STAFDA Inventory Consultant: Calculating safety stock

How to determine the stock levels you need to stay afloat.
Jon Schreibfeder, president, Effective Inventory Management, Inc.

Computer systems maintain the stock of inventory items with parameters such as minimum and maximum quantities. Some of these parameters are objective. That is, there is one right or optimum answer. For example, an economic order quantity balances the actual cost of a product, inventory carrying costs and costs of purchasing to determine the specific replenishment quantity that results in the lowest total cost of each piece of the product.

Other inventory parameters are subjective in nature.  There is no one best answer. Safety stock (also known as safety allowance) is one of these. Safety stock provides protection against stock outs due to unexpected demand for a product or delays in receiving a replenishment shipment from a supplier. It is insurance. Like many other types of insurance, there is no “right” or optimum amount. If you talk to three different life insurance agents they will probably suggest you buy three different amounts of insurance. When you are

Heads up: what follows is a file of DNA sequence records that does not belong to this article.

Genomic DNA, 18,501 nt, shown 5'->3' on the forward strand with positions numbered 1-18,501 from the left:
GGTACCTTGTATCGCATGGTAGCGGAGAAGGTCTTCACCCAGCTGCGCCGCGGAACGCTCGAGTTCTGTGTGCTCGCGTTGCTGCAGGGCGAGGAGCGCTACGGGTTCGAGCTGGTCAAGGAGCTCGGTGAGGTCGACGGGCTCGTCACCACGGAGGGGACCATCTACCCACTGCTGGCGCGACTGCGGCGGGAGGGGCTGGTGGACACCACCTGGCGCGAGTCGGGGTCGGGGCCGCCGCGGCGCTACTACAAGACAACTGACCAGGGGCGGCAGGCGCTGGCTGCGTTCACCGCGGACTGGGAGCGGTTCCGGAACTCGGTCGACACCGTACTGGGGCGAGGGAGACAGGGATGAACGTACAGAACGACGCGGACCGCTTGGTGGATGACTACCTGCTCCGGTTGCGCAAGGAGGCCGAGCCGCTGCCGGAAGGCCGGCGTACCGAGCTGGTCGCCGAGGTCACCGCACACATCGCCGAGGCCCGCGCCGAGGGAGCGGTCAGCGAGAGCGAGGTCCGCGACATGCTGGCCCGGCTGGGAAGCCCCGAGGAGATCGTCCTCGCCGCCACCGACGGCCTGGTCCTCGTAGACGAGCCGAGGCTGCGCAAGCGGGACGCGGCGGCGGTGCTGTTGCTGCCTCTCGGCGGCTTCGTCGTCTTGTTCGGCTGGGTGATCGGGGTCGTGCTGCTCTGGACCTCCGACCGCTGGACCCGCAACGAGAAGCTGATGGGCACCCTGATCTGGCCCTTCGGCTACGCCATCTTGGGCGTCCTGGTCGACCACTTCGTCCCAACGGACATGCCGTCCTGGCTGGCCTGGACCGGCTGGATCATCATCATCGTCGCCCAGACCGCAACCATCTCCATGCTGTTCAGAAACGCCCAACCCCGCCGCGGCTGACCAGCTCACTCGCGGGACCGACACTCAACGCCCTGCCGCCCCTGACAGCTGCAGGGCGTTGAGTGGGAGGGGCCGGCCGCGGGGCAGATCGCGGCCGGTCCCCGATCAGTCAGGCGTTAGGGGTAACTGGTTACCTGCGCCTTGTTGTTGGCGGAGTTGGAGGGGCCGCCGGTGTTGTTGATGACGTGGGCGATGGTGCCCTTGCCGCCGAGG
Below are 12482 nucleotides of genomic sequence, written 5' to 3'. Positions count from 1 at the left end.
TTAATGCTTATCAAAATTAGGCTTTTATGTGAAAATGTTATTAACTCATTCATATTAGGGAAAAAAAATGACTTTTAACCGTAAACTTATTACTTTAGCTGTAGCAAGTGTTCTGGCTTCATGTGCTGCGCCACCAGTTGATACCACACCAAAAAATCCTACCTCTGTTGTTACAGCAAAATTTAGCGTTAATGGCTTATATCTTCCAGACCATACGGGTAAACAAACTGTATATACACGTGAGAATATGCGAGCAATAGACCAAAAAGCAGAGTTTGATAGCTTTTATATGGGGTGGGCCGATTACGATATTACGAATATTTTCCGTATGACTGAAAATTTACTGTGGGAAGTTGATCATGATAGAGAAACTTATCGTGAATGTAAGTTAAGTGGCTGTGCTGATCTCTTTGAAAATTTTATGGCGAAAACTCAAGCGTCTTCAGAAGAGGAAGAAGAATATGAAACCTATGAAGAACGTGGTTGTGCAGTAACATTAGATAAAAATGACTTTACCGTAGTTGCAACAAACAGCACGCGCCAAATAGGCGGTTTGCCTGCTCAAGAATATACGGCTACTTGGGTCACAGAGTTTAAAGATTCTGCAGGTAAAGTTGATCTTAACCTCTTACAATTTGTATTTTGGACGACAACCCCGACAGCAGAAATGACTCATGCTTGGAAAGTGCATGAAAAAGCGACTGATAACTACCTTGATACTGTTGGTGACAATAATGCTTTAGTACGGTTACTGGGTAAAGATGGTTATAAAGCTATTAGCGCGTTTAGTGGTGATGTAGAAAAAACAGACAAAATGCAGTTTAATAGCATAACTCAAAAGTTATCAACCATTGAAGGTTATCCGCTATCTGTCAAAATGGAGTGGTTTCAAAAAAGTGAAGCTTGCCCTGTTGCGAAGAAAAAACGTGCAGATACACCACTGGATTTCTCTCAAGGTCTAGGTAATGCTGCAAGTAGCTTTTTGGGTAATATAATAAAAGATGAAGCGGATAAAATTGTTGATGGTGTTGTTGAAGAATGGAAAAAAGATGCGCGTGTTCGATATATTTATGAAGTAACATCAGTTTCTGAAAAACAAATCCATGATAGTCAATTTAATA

determining safety stock quantities you have to ask
yourself, “how much do we want to invest in preventing stockouts of this product?”

The answer will probably be different for various products you stock. In determining the safety stock amount for a particular product you have to ask:

  • What is the likelihood that this product will experience a stockout?
  • How disappointed will customers be if this product is not stock?


Products are more likely to be out of stock if they experience:

  • Inconsistent supplier lead times ­— If vendor shipments are often several weeks late, you may want to keep some extra stock to “cover” customer demand during these unexpected delays in receiving a replenishment shipment.
  • Large fluctuations in sales or usage — You might sell 10 pieces or 1,000 pieces of a product in a month without much advance notice of when usage will significantly increase.


Despite what your salespeople may tell you, customers probably don’t expect every item to be in stock 100 percent of the time. Even if you think they have these high expectations, you probably can’t afford to maintain enough safety stock of every item to meet every customer request 100 percent of the time. The reason why can be illustrated if we graph out the orders received for an item with recurring usage:

Jon Schreibfeder, Contractor Supply Aug/Sep 2010, chart 1

For any item we typically will receive a few orders for a relatively small quantity. Safety stock is usually not needed to fill these requests. You might need some safety stock to fill the many orders you receive for a typical quantity of the product. However, you would need a lot more safety stock to fill the relatively few orders you receive for an unusually large quantity out of stock inventory.